About Michael and Margaret B. Harrison
Michael Harrison (1897-2005), a private book collector of Western Americana, and Margaret B. Harrison (1911-1980), a hand bookbinder, built the Michael and Margaret B. Harrison Western Research Center, a book collection of over 21,000 volumes, over the course of their lifetimes. Michael Harrison’s passion for the American West was to be the driving force behind the collection, while Margaret B. Harrison supported his efforts.
Michael Harrison was born in Paterson, New Jersey in 1897 but became a lifelong westerner. After graduating from high school, he worked briefly for the Erie Railroad and the Public Service Company of New Jersey before enlisting in the Army in 1918. He never saw overseas service, but considered the possibility of becoming a career soldier. Reduced military appropriations, however, forced him to consider other options.
Michael Harrison took the civil service test for the National Park Service to qualify to become a park ranger in July 1922. He passed the test and took the position of assistant to the superintendent at the Grand Canyon National Park. According to Harrison he was given the choice of appointments between the Grand Canyon and Yosemite National Park and chose the Grand Canyon, as it would place him in the “real west” of cowboys and Indians. There, he had an opportunity to lead tours for early visitors to the park including artists, photographers, and politicians.
By 1925, Michael Harrison had become Chief Clerk at the park and had developed close personal ties with the Hopi, Navajo, and Havasupai families who lived in the area. He began acquiring baskets, blankets, and other handicrafts from local artisans.
Harrison also began to collect books, especially government publications on southwestern history and Native American cultures. In discussing his collection, Harrison pointed to Richard J. Hinton’s The Hand-book to Arizona (1878) as one of the first books he collected.In 1925 Michael Harrison married Elizabeth Compton, a photographer, from Cincinnati, Ohio, who shared his interest in the desert southwest and the Navajo and Hopi tribes, but the marriage was to end by 1928. Elizabeth Compton Harrison later became known as an author under a later married name of Elizabeth C. Hegemann. Her book, Navaho Trading Days, describes life on the Navajo Reservation in the 1920s and 30s.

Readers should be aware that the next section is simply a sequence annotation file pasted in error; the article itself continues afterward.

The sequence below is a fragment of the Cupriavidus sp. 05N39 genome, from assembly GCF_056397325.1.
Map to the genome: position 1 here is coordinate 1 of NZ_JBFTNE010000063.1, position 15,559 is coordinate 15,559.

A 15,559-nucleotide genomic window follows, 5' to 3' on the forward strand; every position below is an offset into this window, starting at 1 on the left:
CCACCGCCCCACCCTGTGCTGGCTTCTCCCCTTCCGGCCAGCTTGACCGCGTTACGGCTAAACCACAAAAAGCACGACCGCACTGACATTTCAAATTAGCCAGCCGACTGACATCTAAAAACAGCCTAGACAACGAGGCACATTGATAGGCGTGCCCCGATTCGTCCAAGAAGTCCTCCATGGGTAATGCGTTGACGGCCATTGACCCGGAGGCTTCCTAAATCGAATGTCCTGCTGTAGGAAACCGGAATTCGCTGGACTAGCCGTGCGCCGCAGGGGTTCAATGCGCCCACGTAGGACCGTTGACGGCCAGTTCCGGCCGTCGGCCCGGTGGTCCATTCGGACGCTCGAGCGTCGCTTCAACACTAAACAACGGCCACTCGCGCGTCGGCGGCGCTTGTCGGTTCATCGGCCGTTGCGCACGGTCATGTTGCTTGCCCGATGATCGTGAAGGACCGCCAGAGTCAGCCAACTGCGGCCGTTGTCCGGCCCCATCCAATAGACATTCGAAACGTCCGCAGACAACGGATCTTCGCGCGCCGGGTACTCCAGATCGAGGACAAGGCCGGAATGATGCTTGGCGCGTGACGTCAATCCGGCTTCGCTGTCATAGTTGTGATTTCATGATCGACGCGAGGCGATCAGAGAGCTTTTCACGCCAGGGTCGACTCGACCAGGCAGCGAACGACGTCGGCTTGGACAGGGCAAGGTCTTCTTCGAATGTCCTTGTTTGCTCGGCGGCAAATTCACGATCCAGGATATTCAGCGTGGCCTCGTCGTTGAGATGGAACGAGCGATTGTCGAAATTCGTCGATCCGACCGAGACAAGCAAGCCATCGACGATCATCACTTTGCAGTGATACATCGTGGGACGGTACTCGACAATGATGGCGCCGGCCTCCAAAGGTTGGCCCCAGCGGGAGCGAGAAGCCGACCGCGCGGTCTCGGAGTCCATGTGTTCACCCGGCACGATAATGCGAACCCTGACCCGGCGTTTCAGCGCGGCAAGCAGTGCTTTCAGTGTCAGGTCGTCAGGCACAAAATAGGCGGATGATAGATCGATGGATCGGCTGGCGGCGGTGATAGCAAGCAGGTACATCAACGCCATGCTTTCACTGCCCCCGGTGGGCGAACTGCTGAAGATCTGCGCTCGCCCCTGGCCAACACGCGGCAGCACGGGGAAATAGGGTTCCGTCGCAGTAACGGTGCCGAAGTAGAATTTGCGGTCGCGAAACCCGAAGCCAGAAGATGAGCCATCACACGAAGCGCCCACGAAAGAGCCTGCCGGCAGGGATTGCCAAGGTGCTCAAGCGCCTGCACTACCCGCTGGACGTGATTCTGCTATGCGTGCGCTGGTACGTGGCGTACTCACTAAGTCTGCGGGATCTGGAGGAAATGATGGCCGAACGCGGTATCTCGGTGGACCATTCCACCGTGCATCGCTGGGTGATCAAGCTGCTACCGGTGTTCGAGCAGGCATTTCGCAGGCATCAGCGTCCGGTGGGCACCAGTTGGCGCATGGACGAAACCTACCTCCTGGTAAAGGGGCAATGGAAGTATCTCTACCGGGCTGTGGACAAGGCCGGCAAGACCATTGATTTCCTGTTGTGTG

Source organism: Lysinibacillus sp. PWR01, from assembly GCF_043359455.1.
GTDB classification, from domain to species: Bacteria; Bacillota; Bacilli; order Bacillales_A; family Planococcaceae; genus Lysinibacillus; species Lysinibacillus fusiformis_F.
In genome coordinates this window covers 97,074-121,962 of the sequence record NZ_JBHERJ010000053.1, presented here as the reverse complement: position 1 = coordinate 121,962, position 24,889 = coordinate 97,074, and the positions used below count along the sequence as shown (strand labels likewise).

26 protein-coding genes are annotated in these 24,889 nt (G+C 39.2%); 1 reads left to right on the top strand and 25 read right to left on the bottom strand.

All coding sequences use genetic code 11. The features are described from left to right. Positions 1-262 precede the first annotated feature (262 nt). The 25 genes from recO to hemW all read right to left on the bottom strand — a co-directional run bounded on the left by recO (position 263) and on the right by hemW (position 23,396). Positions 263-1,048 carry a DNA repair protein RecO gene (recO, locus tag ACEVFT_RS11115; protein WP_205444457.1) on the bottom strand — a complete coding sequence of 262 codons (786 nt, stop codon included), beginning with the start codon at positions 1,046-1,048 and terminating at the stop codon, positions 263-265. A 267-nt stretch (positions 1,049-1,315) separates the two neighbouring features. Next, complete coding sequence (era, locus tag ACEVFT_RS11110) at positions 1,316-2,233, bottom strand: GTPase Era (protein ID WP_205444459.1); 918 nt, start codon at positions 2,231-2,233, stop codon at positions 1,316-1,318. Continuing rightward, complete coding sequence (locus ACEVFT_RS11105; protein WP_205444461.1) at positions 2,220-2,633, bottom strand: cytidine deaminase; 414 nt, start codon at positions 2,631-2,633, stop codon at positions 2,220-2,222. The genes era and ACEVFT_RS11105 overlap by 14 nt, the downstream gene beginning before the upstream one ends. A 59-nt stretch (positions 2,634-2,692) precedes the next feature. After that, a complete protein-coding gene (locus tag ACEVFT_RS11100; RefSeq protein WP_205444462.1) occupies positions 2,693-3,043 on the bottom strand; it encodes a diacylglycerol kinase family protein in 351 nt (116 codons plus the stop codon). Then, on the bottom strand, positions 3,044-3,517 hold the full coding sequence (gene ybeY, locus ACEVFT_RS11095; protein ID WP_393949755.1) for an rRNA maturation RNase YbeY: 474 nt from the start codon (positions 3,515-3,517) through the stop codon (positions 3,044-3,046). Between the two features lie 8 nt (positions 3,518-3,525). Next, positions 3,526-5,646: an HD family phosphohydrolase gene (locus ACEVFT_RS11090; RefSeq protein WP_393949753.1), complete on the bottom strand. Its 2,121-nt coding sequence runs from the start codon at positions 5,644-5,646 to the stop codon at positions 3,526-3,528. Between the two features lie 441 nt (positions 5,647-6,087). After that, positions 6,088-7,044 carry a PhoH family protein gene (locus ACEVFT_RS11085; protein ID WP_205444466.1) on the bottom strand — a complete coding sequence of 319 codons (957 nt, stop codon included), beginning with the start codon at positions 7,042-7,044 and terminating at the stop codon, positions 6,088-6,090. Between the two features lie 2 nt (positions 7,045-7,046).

Margaret B. Harrison
After almost ten years at the Grand Canyon, Harrison left the Park Service in 1931 to manage the Big Bear Lake Lodge in the San Bernardino Mountains in California. For a brief stint, Harrison was a ramrod at the Smoke Tree Ranch near Palm Springs. It was at this dude ranch that Michael Harrison met his second wife, Margaret Baker in 1932.
Margaret Elizabeth Baker was born in Evanston, Illinois on June 27, 1911. Margaret’s father, Dr. Charles R. Baker, was an orthodontist who was active nationally with the American Society of Orthodontics. Margaret was a graduate of Roycemore School in Evanston, Illinois, and later attended Gulf Park College for Women in Gulfport, Mississippi. In 1931 and 1932, she and her mother, Frances Barron, spent the winter season in Palm Springs at the dude ranch where she met Michael Harrison who was working there.
The Harrisons Together
Michael and Margaret Harrison wed on March 26, 1932. Harrison then accepted a position with the U.S. Indian Service as assistant to the superintendent of the Northern Pueblos Agency in Santa Fe, New Mexico and there the couple began their married life together. During their two years in Santa Fe, the Harrisons were actively involved in the town’s cultural life.
In 1934 Harrison transferred to California as assistant to Roy Nash, the regional coordinator of the Bureau of Indian Affairs in San Francisco. The Harrisons moved to Sacramento and then Berkeley. In 1935, Harrison was sent to Ukiah, California, as agent in charge of Lake, Mendocino, and Sonoma counties. While Michael Harrison traveled around northern California evaluating Indian tribal conditions for the Commissioner of Indian Affairs, Margaret Harrison apprenticed with Hazel Dreis, a master hand bookbinder, to become a hand bookbinder herself. In 1936, four of Margaret Harrison’s bindings won prizes at the Los Angeles County Fair. The Harrisons lived in Ukiah until 1939, when Michael was transferred back to Sacramento. Margaret set up her binding shop in the basement of their home. Although she had originally planned to teach bookbinding, World War II intervened, and she did not pursue teaching.